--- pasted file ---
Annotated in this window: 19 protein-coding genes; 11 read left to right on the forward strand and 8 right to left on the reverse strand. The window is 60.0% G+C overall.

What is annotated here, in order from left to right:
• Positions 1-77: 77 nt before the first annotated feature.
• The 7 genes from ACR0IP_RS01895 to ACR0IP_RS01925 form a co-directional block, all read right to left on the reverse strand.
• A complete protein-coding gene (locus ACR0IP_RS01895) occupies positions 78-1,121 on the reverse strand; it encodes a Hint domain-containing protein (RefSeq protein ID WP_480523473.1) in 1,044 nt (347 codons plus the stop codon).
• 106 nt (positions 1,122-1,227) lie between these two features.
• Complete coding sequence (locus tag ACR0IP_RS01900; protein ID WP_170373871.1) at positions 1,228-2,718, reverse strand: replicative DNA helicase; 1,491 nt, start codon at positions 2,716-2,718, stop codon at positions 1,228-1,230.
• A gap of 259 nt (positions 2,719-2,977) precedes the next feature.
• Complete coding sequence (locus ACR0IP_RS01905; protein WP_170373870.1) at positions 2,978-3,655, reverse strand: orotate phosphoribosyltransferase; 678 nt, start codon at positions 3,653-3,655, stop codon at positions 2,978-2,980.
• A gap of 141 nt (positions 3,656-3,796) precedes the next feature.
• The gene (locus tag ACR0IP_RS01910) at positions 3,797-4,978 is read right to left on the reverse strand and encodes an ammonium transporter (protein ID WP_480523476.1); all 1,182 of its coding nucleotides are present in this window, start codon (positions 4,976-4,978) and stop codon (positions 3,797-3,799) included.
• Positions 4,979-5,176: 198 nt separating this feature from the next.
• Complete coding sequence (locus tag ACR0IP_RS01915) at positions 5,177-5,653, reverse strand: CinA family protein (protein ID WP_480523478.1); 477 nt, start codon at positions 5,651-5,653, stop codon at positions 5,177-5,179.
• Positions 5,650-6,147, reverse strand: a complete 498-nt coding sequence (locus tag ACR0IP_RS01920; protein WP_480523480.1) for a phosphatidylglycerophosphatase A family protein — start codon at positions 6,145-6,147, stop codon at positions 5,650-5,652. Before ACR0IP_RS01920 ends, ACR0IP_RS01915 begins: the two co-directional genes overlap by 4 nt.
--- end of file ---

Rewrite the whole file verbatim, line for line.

Annotated in this window: 19 protein-coding genes; 11 read left to right on the forward strand and 8 right to left on the reverse strand. The window is 60.0% G+C overall.

What is annotated here, in order from left to right:
• Positions 1-77: 77 nt before the first annotated feature.
• The 7 genes from ACR0IP_RS01895 to ACR0IP_RS01925 form a co-directional block, all read right to left on the reverse strand.
• A complete protein-coding gene (locus ACR0IP_RS01895) occupies positions 78-1,121 on the reverse strand; it encodes a Hint domain-containing protein (RefSeq protein ID WP_480523473.1) in 1,044 nt (347 codons plus the stop codon).
• 106 nt (positions 1,122-1,227) lie between these two features.
• Complete coding sequence (locus tag ACR0IP_RS01900; protein ID WP_170373871.1) at positions 1,228-2,718, reverse strand: replicative DNA helicase; 1,491 nt, start codon at positions 2,716-2,718, stop codon at positions 1,228-1,230.
• A gap of 259 nt (positions 2,719-2,977) precedes the next feature.
• Complete coding sequence (locus ACR0IP_RS01905; protein WP_170373870.1) at positions 2,978-3,655, reverse strand: orotate phosphoribosyltransferase; 678 nt, start codon at positions 3,653-3,655, stop codon at positions 2,978-2,980.
• A gap of 141 nt (positions 3,656-3,796) precedes the next feature.
• The gene (locus tag ACR0IP_RS01910) at positions 3,797-4,978 is read right to left on the reverse strand and encodes an ammonium transporter (protein ID WP_480523476.1); all 1,182 of its coding nucleotides are present in this window, start codon (positions 4,976-4,978) and stop codon (positions 3,797-3,799) included.
• Positions 4,979-5,176: 198 nt separating this feature from the next.
• Complete coding sequence (locus tag ACR0IP_RS01915) at positions 5,177-5,653, reverse strand: CinA family protein (protein ID WP_480523478.1); 477 nt, start codon at positions 5,651-5,653, stop codon at positions 5,177-5,179.
• Positions 5,650-6,147, reverse strand: a complete 498-nt coding sequence (locus tag ACR0IP_RS01920; protein WP_480523480.1) for a phosphatidylglycerophosphatase A family protein — start codon at positions 6,145-6,147, stop codon at positions 5,650-5,652. Before ACR0IP_RS01920 ends, ACR0IP_RS01915 begins: the two co-directional genes overlap by 4 nt.